It's one of the best workouts for boosting muscle and metabolism - so, what exactly is strength training?

Plus, learn all about the mental and physical benefits.

What is strength training? Two women working out
(Image credit: Getty Images)

By now, you'll likely have heard about how great strength training is for your muscles, bones, and mental wellbeing. The workout has been growing in popularity this year, partly thanks to the slew of celebrities crediting it as a staple in their routines. But, with the workout hotter than ever and a bona fide trending workout of the year, you might be wondering: what is strength training? 

Victoria Beckham herself has spoken about her switch from a cardio-based fitness routine to embracing weight training, with Adele, Beyonce, Emma Stone, Alicia Vikander and Brie Larson also among the numerous famous faces who reportedly lift weights regularly, too. 

In recent years, there's also been the growing momentum of the #strongnotskinny hashtag where people share their weight training on social media. What started out as a simple hashtag has grown into a movement and a bid to focus "healthy living" on building a strong body for life, rather than a restrictive goal of weight loss.

But don't just take our - and the celebs - word for it. Regularly exercising with weights is linked to a lower risk of early death, according to the largest study of its kind published last year in the British Journal of Sports Medicine. It's also been linked with having protective effects against cognitive decline and dementia, according to a study published in The Journal of Nutrition, Health and Aging.

Still overwhelmed by the jargon and buzzwords? Below, top personal trainers share what strength training is, the main benefits, plus how you can do it at home, plus two women detail how incorporating strength training into their workouts has changed their lives. Don't miss our guides to strength training for beginners, low impact strength training, and how much weight you should start lifting at the gym, while you're on the subject.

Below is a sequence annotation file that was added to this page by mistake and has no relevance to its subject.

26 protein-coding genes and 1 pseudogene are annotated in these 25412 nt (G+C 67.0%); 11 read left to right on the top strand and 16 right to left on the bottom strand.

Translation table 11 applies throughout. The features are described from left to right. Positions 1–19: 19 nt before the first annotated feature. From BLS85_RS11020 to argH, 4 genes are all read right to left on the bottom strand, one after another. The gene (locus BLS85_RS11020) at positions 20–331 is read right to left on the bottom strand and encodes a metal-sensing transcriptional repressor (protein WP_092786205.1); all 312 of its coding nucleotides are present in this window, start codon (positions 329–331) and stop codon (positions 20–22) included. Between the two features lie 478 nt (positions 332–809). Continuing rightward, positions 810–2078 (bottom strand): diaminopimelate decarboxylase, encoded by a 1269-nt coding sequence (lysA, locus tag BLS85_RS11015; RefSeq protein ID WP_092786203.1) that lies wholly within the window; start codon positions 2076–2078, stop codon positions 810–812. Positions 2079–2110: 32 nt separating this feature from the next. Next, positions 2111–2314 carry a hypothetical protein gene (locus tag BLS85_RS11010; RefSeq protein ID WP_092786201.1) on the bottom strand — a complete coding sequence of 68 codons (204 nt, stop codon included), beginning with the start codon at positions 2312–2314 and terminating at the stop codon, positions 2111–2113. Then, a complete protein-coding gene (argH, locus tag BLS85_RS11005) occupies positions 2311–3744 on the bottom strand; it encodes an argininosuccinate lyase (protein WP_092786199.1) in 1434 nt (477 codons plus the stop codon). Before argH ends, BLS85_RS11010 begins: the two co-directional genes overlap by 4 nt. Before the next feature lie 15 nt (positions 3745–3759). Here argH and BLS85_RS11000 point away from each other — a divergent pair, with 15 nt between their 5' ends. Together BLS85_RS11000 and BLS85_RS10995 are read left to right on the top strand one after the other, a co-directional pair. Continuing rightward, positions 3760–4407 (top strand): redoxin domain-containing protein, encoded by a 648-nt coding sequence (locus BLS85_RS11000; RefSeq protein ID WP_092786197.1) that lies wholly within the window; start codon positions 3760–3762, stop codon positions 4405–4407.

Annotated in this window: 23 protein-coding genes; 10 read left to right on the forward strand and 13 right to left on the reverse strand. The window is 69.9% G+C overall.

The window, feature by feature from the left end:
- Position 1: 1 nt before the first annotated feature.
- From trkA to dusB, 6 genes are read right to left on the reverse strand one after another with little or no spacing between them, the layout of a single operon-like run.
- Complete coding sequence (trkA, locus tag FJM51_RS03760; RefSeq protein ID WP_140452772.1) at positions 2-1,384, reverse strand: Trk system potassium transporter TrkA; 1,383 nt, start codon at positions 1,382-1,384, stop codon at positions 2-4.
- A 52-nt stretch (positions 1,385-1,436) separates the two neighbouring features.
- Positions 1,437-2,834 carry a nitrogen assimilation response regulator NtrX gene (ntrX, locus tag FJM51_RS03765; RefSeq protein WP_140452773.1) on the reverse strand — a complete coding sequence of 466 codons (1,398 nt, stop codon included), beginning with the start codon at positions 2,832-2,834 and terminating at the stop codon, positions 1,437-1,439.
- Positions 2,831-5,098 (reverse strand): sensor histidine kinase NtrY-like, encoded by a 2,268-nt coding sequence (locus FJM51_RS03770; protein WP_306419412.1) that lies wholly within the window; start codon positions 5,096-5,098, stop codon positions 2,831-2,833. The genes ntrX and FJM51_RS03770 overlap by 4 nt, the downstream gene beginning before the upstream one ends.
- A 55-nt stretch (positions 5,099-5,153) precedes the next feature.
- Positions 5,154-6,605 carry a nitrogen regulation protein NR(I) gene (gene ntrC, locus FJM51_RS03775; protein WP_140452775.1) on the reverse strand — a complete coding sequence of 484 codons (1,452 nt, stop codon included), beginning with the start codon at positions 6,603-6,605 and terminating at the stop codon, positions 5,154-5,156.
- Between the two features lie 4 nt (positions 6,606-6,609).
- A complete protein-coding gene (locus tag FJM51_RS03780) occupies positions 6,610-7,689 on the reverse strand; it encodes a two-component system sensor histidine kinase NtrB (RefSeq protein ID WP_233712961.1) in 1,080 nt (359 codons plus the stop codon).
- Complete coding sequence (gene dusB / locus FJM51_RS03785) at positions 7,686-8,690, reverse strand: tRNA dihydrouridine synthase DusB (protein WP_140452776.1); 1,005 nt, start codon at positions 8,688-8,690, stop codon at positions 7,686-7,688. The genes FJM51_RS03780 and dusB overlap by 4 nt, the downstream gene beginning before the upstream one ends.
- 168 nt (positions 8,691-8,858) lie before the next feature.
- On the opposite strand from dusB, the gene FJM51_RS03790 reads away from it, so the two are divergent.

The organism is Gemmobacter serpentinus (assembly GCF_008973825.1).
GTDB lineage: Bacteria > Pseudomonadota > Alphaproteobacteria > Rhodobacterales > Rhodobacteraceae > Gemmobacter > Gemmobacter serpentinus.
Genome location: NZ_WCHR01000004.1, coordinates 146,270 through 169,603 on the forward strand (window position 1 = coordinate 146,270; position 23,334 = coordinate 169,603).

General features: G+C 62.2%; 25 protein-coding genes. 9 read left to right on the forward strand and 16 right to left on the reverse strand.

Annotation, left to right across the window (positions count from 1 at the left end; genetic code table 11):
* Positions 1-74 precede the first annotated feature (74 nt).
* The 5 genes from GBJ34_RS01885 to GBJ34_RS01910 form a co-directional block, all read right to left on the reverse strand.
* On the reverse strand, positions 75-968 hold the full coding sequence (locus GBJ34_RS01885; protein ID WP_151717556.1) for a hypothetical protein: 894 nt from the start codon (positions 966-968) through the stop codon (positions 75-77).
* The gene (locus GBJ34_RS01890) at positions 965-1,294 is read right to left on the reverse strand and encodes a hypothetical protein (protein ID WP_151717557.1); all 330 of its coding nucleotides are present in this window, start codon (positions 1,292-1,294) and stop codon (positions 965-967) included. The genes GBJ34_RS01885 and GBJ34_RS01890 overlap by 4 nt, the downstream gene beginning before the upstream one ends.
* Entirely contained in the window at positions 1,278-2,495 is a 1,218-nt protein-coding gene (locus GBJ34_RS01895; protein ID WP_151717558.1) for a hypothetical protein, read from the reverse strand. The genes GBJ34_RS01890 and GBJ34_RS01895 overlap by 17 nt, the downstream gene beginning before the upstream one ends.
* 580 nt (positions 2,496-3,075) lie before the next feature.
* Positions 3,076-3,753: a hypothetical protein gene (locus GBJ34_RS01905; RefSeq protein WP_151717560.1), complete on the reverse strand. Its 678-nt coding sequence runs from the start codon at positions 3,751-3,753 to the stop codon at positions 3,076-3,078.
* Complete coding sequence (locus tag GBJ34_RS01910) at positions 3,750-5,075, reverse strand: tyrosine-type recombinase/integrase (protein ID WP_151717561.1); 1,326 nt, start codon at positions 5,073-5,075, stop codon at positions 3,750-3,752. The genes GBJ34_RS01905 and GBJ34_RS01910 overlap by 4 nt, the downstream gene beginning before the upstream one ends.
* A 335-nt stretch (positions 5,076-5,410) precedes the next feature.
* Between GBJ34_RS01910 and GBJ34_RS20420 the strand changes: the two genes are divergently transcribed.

What is strength training? Your guide

A simple explanation of strength training

In its most basic format, strength training is simply any workout that involves building up your muscle strength, be that via bodyweight exercises - think push ups or pull ups - or with weights, via kettlebell exercises or dumbbell exercises, explains Anya Lahiri, master trainer at Barry’s UK. "The aim is to challenge your muscles with increasing resistance so they have to work harder and eventually fatigue," she adds. 

You can also build your strength with resistance band exercises, as these add tension and resistance. 

Strength training works your muscles by forcing them to contract against outside resistance, in turn and over time strengthening said muscle. "Strength training aims to build up muscular strength by using weights or working against resistance," continues Sophie Bankes, a personal trainer and founder of Stable Fit

What are the benefits of strength training?

Lahiri says there's a whole host of strength training benefits, which span:

  • Increasing lean muscle mass 
  • Increasing metabolism
  • Preventing injury by strengthening joints, muscles, ligaments and tendons 
  • Improving bone density.

The latter is especially important for women as they approach menopause, highlights Bankes. "The stronger your bones the lower the chances are of developing osteopenia, which in some cases can lead to osteoporosis," she details.

So, how does this translate to your day-to-day? "By incorporating strength training into your week, not only will your muscles get stronger, but your bones, ligaments and tendons will also increase in strength," Bankes adds.

Not just that, though - the trainer points out that the main benefit she's seen in clients is a boost in confidence. "The feeling of being fit and strong is so powerful and can overflow into all areas of life, not just the gym," she explains.